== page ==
a water bubble, and, from the resemblance in form, a
boss, sometimes of ivory, but usually of metal, employed, like the ή̂λοι
of the Greeks, to adorn the sword-belt
(bullis asper balteus,
2), the military girdle (aurea
Verg. A. 9.359
), the sword (Hom. Il. 11.29
), the sceptre (ib. 1.246), a
goblet (ib. 11.633), a bronze chest (Niccolini, Case di
pl. xxxiii.), the panels of doors (Plaut.
2.4, 20; Cic. Ver. 2.4
, where we learn that the ivory doors
of the temple of Athene at Syracuse were adorned with golden bosses). The
magnificent bronze doors of the Pantheon at Rome are enriched with highly
ornamental bosses, some of which are here shown. Petronius (Sat.
30) speaks of fortunate
Bullae, or bosses on doors. (From the Pantheon.)
and unfortunate days being marked by such bosses.
We most frequently read, however, of bullae
ornaments suspended from the neck, worn by children, and especially by the
sons of the noble and wealthy. Hence the phrase heres
in Juvenal (14.4). These bullae
were made of two concave plates of gold fastened together
by a brace of the same material, so as to form a globe, within which an
amulet was contained. Hence it is described as bulla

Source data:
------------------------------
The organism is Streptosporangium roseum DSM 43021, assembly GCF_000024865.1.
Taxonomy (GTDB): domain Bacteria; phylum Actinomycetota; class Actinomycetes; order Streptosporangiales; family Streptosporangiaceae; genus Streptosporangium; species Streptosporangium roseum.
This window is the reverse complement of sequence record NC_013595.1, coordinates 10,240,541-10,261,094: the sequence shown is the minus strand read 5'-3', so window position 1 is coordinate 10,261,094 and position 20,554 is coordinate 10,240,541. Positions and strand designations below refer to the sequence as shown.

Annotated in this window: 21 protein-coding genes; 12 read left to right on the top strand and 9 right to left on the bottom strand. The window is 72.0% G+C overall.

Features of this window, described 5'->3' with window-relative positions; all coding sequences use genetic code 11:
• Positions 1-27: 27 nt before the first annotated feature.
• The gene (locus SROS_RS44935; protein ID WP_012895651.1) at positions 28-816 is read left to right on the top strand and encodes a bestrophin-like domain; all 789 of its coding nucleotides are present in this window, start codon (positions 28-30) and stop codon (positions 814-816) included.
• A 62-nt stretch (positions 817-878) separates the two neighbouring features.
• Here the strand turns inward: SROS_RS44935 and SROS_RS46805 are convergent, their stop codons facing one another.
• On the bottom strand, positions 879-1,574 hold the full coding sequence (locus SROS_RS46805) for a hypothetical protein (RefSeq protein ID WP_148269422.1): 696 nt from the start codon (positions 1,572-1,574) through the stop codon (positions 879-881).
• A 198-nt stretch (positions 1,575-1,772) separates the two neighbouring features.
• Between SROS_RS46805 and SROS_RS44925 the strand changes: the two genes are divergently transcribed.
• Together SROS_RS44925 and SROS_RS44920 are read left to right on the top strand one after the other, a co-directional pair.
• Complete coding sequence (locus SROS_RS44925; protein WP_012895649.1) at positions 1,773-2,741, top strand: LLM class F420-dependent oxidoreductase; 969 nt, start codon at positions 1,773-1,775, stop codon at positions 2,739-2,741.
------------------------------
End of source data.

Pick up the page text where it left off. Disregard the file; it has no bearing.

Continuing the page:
; Plin. Nat. 33.10
; Fest. p. 36 ; Prop. 5.1
The use of the bulla,
like that of the praetexta,
Bulla. (From the Collection of Mr. Rogers; the gold cord added
from a specimen in the British Museum.)
was derived from the Etruscans, whence it is called by Juvenal
(5.164) aurum Etruscum.
Both men and women are
frequently represented in Etruscan art as wearing necklaces and bracelets
formed of bullae
(Micali, Mon. di popoli
pl. xliii. foll.), doubtless containing amulets [AMULETUM
] and such bullae
are preserved in museums. Plutarch
25) says that they were first introduced into
Rome by generals triumphing in imitation of Etruscan kings and Lucumones,
while Pliny (l.c.
) says that the custom of boys
wearing them was originated by Tarquinius Priscus, who granted one to his
son for slaying an enemy while still praetextatus.
However, they were worn by the general at his
triumph and by boys to avert evil influences (Macr.
] The bulla
was originally worn
only by the children of the patricians, [p. 1.319]
subsequently by all of free birth (Cic. Ver.
); while children of the
libertini were only permitted to wear an ornament of the same kind made of
leather (nodus tantum et signum de paupere loro,
Ascon. ad Cic.
] On coming of age it was
laid aside, together with the praetexta,
was consecrated on this occasion to the Lares. (Pers. 5.31.) Examples of
boys represented with the bulla
unfrequent in statues, on tombs, and in other works of art.
The annexed woodcut represents a boy wearing a bulla
). The bulla
was sometimes hung as an ornament and a charm
on the forehead or round the neck of pet animals
Boy wearing a Bulla, (Müller,
10.114). (Marquardt, Röm.
vii. pp. 82, 182.)